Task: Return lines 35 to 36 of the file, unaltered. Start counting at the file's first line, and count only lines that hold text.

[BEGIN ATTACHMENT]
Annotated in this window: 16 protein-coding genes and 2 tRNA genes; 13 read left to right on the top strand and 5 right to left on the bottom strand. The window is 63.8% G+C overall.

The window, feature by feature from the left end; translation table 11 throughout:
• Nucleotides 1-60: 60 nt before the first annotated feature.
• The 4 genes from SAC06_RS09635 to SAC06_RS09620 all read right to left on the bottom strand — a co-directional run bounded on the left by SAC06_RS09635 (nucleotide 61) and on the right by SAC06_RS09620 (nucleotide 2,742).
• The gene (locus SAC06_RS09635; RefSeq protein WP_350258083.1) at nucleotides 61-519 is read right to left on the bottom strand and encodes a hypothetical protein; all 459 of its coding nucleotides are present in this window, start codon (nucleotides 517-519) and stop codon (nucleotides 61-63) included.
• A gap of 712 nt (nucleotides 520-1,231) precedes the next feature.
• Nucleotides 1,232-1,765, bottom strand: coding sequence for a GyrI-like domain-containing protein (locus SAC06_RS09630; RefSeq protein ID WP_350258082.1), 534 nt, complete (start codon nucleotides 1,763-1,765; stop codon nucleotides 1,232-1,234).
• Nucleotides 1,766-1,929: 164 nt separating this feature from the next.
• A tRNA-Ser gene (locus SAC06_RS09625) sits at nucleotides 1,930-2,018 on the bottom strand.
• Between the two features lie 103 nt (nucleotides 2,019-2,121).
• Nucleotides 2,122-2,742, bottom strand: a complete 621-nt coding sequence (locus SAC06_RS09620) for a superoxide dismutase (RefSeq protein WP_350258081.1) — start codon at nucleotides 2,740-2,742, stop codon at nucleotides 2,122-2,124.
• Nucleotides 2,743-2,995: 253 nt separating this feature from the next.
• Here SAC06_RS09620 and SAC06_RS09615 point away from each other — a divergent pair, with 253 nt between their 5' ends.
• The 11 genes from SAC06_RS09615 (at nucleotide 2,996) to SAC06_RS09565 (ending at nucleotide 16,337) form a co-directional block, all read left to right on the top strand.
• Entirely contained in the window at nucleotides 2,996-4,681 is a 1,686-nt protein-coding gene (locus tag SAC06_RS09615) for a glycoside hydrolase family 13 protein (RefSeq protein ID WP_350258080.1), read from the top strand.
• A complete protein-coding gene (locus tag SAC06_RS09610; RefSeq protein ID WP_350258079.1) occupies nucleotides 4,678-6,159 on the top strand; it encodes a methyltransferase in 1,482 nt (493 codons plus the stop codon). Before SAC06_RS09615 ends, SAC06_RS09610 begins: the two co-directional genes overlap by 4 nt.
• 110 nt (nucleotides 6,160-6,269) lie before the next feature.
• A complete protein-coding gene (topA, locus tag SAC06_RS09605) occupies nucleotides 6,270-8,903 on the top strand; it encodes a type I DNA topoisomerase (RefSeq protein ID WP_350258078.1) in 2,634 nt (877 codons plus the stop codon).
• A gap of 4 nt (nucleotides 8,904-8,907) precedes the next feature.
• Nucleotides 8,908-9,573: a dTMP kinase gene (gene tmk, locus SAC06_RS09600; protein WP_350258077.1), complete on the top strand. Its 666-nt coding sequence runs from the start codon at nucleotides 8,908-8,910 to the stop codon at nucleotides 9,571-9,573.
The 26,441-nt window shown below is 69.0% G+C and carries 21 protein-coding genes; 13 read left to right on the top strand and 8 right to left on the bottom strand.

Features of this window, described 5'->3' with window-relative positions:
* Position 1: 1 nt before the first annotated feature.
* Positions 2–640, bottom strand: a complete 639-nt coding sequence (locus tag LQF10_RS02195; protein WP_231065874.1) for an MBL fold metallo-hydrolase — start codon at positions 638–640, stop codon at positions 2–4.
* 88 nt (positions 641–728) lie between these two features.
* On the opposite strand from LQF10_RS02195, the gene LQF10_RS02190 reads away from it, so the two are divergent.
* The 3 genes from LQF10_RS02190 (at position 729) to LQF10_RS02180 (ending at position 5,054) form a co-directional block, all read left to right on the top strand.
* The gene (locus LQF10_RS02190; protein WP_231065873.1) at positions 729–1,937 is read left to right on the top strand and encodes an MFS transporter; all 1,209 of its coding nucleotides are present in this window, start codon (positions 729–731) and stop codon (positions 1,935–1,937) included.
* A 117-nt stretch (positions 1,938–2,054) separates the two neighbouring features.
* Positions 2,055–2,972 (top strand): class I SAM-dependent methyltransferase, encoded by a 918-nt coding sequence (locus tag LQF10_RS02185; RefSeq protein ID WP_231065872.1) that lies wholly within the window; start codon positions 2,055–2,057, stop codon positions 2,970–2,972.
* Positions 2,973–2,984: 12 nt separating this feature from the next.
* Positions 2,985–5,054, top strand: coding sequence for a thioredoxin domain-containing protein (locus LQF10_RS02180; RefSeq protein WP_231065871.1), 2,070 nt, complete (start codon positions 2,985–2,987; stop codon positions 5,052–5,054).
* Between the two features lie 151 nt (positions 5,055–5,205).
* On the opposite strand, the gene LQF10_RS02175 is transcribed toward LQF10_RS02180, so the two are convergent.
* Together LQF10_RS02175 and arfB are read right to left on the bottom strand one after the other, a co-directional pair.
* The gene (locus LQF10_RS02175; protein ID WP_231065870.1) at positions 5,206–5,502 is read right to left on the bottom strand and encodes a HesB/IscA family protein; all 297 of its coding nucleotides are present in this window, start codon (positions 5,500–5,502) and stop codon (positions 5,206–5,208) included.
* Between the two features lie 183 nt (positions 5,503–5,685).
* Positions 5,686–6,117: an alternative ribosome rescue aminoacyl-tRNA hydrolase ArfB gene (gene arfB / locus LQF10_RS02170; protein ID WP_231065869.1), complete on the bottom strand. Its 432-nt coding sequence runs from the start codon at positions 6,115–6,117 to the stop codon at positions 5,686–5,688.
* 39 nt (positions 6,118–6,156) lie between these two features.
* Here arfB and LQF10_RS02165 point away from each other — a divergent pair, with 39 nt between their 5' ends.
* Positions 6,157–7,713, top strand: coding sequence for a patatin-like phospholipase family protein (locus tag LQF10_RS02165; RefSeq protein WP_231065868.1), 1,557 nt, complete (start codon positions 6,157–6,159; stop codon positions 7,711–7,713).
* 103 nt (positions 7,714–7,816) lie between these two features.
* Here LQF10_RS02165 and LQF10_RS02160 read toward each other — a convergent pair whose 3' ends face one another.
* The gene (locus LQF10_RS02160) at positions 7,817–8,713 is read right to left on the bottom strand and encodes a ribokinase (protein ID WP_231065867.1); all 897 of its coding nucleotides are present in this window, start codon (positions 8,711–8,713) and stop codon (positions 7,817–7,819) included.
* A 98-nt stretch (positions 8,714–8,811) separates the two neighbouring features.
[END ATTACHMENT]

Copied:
* Together LQF10_RS02175 and arfB are read right to left on the bottom strand one after the other, a co-directional pair.
* The gene (locus LQF10_RS02175; protein ID WP_231065870.1) at positions 5,206–5,502 is read right to left on the bottom strand and encodes a HesB/IscA family protein; all 297 of its coding nucleotides are present in this window, start codon (positions 5,500–5,502) and stop codon (positions 5,206–5,208) included.